Sometimes the new and the old meet in this modern world of ours with not much of a screeching sound as you might expect. Merida is a place that marries the feeling of an old colonial city with modern amenities–like the presence of Wal-Mart, which I guess is not so unusual here in Mexico but was not very visible where we lived in Costa Rica and Belize.
Early in the day, we made our plans. We knew the first order of business was stocking the kitchen with food. Kevin and Andy had already gone shopping the night of our arrival for a few basics–hot dogs, eggs, tortillas, and cheese–but, of course, with a family of six, we still needed more. Much more. The guys went to the grocery store our property manager had suggested… Wal-Mart. Yes, Wal-Mart–that monopolizing monster of a company that underpays and destroys struggling mom and pop stores all over the world. The store we all love to hate.
So this day, we hiked for what seemed like a couple of miles and then finally found it: that sturdy cement mecca, all-powerful world provider of stuff, a company that we oppose theoretically but were honestly glad to see since we needed food for our family and didn’t yet know where else to go. Yes, the Wal-Mart was still in Spanish and pesos, but at least the aisles were familiar and many of the products are the same.
It was bizarre but we were glad to buy a few of the things we needed and hike back to our house. Before we did, however, we had to stop for a 50 cent ice cream cone at McDonald’s. Ay yai yai! We don’t frequent either Wal-Mart or McDonald’s in the States, but here the familiar was comforting.
After a siesta at the rental house, which we still really needed after the long travel hours of the day before, we saw that it was the last night of Carnaval in the historic centro of Merida. We also found a pretty cool-looking restaurant called Rescoldo’s Mediterranean Bistro near our house that we decided to go to for dinner, since we really hadn’t bought much yet for dinner prep.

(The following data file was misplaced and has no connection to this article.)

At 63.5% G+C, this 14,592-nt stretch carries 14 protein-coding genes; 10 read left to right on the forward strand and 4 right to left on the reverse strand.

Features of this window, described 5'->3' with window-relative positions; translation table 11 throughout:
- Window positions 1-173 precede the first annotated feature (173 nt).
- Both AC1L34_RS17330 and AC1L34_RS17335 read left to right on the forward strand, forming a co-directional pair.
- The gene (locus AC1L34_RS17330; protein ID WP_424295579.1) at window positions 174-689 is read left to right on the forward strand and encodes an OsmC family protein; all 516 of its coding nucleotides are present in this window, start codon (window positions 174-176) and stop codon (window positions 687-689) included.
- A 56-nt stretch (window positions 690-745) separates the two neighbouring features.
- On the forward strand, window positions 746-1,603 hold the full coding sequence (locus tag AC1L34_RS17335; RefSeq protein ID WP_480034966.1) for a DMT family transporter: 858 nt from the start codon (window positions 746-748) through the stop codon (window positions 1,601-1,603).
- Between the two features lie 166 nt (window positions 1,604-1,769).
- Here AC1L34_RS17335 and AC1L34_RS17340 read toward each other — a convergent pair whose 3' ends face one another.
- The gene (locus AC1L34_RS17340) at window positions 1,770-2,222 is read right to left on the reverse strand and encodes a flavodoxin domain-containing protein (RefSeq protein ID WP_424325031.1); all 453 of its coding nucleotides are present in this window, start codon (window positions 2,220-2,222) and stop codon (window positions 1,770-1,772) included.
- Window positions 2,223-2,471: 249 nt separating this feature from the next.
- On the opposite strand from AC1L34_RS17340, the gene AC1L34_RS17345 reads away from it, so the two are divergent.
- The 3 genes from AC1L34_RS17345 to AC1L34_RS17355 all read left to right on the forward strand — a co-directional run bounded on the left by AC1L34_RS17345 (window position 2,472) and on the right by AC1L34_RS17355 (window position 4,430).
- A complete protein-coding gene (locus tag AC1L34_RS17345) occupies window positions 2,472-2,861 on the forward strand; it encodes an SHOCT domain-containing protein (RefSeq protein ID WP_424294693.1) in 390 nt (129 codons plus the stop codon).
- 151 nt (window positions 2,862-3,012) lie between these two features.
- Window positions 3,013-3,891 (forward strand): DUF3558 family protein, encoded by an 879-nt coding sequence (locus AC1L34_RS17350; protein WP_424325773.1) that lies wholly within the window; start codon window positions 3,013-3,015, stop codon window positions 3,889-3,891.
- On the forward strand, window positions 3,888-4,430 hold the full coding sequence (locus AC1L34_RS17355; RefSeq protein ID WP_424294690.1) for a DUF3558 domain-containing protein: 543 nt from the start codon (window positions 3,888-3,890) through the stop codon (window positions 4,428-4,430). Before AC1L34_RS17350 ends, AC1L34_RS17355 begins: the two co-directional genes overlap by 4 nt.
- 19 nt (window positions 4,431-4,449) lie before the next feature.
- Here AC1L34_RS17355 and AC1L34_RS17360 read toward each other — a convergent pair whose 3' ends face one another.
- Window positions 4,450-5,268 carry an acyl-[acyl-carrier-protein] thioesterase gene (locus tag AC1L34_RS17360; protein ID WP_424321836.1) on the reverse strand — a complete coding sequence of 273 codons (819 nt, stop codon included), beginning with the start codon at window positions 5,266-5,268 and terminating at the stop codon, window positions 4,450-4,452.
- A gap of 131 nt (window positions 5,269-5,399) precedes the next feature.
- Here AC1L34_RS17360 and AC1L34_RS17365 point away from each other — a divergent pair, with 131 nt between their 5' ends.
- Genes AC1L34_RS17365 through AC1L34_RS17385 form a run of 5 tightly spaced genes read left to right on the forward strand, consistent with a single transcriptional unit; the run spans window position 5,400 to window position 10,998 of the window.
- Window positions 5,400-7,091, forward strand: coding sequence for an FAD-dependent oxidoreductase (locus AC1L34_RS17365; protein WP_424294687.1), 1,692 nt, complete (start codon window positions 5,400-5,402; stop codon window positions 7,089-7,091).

The meal at Rescoldo’s was magical and delicious! A wood-fired pizza and couple glasses of wine later, I was relaxed for the first time in a week. Everyone got a chance to practice our Spanish a tiny bit with the waiter and also catch up with each other about the last few days. We sat outdoors, with palm and flowering trees gently waving in the breeze around our table, and a fountain tinkling nearby. We seemed to be the first ones to arrive (the restaurant opened at 6 p.m.) but shortly thereafter other people arrived.
After dinner, we started our long trek through the city in the darkness to Santiago Park, where the last night of Carnaval was supposedly being celebrated. We didn’t know much about it but had general walking directions courtesy of Google Maps. The sidewalks were extremely narrow and, with the cars and buses whizzing by right next to us, I made sure to keep Addy and Laura on the building side of me. Lots of people walk but, in this colonial part of town, I guess the sidewalks were built before the traffic got so busy.
In about 15 minutes, we arrived at the park and saw that a large crowd was gathered in front of a pink building with a balcony. Apparently, this last night of Carneval was a play of sorts, acting out “the burial of Juan Carnaval.” I know nothing about this and, of course, couldn’t understand the Spanish well enough to really get the gist. The gathered people seemed to love the show, however, and it was good to see so many people coming out for the fiesta.
After watching awhile over the heads of many locals and expats, we decided to move on since it was getting late and we still had to walk back to the house. Little Addy’s legs get tired fairly fast. Before leaving the square, we walked over toward the beautifully-lit church and saw a line of horse-drawn carriages waiting for customers. Deciding that seemed like a better way to get home than using our own legs, Kevin worked out a deal with one of the drivers–an elderly man with only one leg–for a quick tour of the historic area. Originally, the tour was to end up where we started but we asked him to drop us closer to our house.
As we clopped along, the driver pointed out historic and otherwise notable landmarks. I only caught part of his spiel because of his rapid Spanish, but it was still a lovely ride.
We got home, tired but happy, and fell into yet another deep and dreamless sleep.